My name is Brian. I am 37 years old and suffer from Structural Resistance & Advanced Consequence Denial. Which of course is an imaginary diagnosis. The first phrase helps explain that I believe structure is important to life and yet I do not often live with structure. The second is a very common malady which explains I have the intellectual capacity to understand the basic idea of cause and effect or as we know it: “practicing wise decisions typically results in positive consequences.” As well “unwise decisions typically result in negative consequences.”
Let me give an example. I’m 37 years old and I’m still learning their are positive results from going to bed at a time we in our culture call “early,” but 100 years ago would have just been called “bed time.” I starting tracking my sleep in the fall using a Fitbit device. I found the time I actually went to sleep varied greatly, from 9pm to 1am depending on the day. My total hours of sleep ranged from 4 to 10 hours. As the calendar turned to 2016 I started to really turn off the TV or iPad at 9pm so that reading was the only option. (Somedays I still made an exception and I would feel the results of that decision for at least two days: poor sleep, sleeping in, waking up feeling behind already, less energy, generally feeling less joy.)
I developed a great habit that mirrored Laura who goes to bed at basically 9pm every night no matter what. I’d be up before 6, meeting with God in his Word and prayer. My mind was sharp and my days productive.
But as often happens I recently made a decision in the moment, a decision which was easy to convince myself was a fine decision, despite it going against the well thought out plan, which was get to bed at 9 something, read until you fall asleep.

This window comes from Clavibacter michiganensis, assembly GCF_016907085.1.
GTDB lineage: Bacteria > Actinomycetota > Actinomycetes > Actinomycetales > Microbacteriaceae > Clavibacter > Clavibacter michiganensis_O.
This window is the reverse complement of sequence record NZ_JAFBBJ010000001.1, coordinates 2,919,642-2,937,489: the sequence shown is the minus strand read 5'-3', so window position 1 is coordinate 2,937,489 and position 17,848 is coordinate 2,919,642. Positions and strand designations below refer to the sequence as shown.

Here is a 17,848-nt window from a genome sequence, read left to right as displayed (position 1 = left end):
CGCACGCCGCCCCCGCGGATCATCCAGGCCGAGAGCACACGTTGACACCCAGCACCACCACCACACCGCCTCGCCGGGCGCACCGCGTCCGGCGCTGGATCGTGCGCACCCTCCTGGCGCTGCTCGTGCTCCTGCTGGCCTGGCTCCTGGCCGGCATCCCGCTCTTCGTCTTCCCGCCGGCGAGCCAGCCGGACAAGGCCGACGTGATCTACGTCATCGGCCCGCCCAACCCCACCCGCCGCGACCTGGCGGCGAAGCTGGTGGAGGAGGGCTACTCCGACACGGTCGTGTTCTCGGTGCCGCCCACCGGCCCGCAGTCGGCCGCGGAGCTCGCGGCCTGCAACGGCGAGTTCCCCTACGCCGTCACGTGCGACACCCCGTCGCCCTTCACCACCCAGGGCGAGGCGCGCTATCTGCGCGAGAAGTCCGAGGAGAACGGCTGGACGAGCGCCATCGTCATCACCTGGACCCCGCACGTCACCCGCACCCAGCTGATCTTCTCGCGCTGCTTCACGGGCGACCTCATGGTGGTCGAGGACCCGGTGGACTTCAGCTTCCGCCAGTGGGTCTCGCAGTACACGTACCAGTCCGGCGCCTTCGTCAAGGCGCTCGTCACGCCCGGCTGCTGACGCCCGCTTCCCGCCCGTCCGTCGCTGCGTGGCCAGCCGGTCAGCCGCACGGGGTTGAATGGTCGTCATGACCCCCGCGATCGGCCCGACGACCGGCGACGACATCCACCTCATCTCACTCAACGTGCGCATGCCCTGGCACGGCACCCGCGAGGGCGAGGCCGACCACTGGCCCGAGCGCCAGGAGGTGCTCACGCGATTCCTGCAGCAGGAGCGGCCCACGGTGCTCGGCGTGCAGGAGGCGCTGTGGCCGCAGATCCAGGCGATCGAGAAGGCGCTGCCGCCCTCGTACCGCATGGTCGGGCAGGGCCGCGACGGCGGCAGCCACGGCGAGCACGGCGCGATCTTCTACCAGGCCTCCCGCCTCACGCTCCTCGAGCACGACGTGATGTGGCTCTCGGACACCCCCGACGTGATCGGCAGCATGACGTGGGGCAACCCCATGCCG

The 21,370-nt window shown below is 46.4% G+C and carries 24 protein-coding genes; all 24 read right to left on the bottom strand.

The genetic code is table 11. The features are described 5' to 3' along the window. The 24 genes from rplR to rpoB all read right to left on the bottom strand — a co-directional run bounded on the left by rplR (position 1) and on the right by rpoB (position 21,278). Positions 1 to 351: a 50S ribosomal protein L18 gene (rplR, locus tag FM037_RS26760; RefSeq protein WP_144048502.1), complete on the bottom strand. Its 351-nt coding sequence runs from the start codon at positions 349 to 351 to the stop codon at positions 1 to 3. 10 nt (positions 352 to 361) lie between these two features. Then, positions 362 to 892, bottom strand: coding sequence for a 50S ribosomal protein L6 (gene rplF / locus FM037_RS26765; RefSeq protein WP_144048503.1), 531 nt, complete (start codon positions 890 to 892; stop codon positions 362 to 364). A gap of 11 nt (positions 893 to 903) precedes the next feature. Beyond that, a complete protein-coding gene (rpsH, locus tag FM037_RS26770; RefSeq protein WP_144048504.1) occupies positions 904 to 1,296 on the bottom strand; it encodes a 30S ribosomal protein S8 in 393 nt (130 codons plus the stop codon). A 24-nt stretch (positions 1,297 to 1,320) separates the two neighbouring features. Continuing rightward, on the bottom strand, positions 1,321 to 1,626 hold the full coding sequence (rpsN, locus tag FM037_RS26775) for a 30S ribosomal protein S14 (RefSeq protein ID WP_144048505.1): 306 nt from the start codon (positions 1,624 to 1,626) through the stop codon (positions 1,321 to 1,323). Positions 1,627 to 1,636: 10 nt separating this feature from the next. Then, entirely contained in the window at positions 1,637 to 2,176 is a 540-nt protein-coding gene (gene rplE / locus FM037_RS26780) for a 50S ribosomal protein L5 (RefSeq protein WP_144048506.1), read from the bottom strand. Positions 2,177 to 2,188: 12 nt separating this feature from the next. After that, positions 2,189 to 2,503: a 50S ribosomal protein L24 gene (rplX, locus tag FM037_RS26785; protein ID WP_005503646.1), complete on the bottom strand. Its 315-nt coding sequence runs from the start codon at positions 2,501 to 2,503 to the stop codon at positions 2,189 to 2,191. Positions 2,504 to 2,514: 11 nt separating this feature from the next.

What I did was hang out with students after RUF, I had a great time laughing and hearing stories. But it was midnight before I headed home and now it’s two days later and I still feel the results of getting off of a set sleep pattern. I’m tired, my mind is foggy, I didn’t get up and read Scripture or pray, I have stuff to do and I don’t want to do it.
It’s like this: people tell me a consistent early bed time is good for me. Science supports this, limited experience supports this and yet in practice I act as though I’m the exception. Yes, I agree that’s good for people, but really I’m a night person. Really? What does that even mean? I’ve said that phrase so many times speaking of myself and really what I mean is I don’t have enough self-control to go to bed when I could be hanging out with people or watching TV or surfing the endless internet. Maybe I’m wrong, but I can’t recall people telling me they are up late being productive (unless it’s a result of backing themselves into a corner on a project that is due the next day). I just can’t remember anyone telling me they love to sit and read scripture at midnight and then sleep in the next day.
Obviously there are exceptions to this, but go with me here, as my life is not one of the exceptions.
I know from experience my late night engagements are vegging on tv, or reading news or Facebook. It’s never anything in the category of productive. So here is the deal. I’m not convinced there is such a thing as a morning person and a night person so much as a person with self-control and a person who lacks self-control. I’m only ok saying this and not feeling self-righteous because I clearly belong to the category of person who lacks self-control.
Today I’d like to begin to change my category. I’d like to learn to develop this fruit of the Sprit that God has given to us as we are his children. So knowing there will be failures I am making a new effort to go to bed no latter than 10pm, preferably 9pm. Going to bed means in bed, reading something of substance, a novel or Christian book, but not a blog or Facebook. So if you see me laughing on your couch at 10pm send me home and I’ll thank you in the morning…or at least by afternoon when you finally wake up